These are the writers whose books I buy whenever I can. They write clear, straightforward prose that expresses mood, place and character so vividly you can see and feel them. For some people this is old-fashioned; it has nothing to do with web-based text, emails, tweets and all the other forms of abbreviated communication we're so used to today. Nor, with the possible exception of Gerald Kersh, is it writing that calls attention to itself. It's not what crime writer John D MacDonald called, "Gee Ma, look how cute I'm writing."
The thing I love about them most: they're all terrific storytellers.
If you're interested, I write a blog about the books I read. I started it in June 2017. It's here.
Nevil Shute was always that boring guy my parents read. (I was 10, so Parents = Boring.) Then years later, I picked up Pied Piper in a bookshop, read the first page and was hooked. When I realised I was on page 10, I bought it and have been buying all the others ever since. His books are as sleek and streamlined as the aircraft he began his working life designing. and very, very effective. Try forgetting the final pages of On the Beach, the crash of the yacht on the reef in Trustee from the Toolroom, or the slow, meticulous construction of a deal to rescue an abandoned shipyard in Ruined City.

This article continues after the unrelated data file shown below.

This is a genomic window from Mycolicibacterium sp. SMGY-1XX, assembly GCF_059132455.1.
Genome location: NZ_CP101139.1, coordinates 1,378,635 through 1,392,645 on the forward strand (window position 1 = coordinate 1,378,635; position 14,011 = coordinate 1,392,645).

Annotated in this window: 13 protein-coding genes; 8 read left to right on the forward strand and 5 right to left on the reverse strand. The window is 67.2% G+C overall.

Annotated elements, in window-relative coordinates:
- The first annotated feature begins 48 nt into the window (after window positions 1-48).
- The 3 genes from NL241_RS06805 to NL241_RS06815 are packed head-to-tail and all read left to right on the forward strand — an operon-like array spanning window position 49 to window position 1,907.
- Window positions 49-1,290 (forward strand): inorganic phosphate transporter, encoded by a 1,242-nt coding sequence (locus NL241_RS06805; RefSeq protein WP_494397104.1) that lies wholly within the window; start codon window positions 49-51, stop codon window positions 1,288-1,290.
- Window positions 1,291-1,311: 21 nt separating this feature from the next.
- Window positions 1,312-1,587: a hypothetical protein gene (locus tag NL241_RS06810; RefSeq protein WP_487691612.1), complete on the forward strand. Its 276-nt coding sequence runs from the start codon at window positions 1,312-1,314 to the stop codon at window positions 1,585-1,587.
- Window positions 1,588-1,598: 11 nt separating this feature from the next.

Profane, violent, horrific, with the most totally unexpected plot twists... and often very, very funny. He writes in a conversational style that's most definitely VERY carefully written, and it's a lot more complex than it looks. Try it sometime and see. My only complaint: he writes so much I can't keep up with him.
Because she ‘just’ wrote comedy, most people don't give her credit for her fabulous turns of phrase and a talent for dialogue the equal of Alan Bennett. (Acorn Antiques is packed with them - "He put the triplets in the Wolseley and I haven't seen him since." Use any other brand of car and it's not as funny.) If you can ever find copies of any of her scripts - such as this omnibus - buy it. Because even on the page, her words are as delightful as they are when spoken on television.
Film critic for the Chicago Sun-Times for over 40 years, a man who genuinely loved films and who never failed to communicate that love. Even when he was knocking a film, he could do it so wittily that you were glad the film existed... to have inspired Ebert's review. (See Stealth.) One of the few critics whose work I read just for the way it's written.
Holes is my favourite children’s story. I’ve read it twice - both times in one sitting - and I marvel at its pace, its humour and the way its complicated plot clicks so beautifully into place by the final page. It’s a masterpiece. If none of his other books quite reach that level of perfection, that’s fine with me. Because they come so awfully close it just doesn’t matter. He’s a wonderful writer.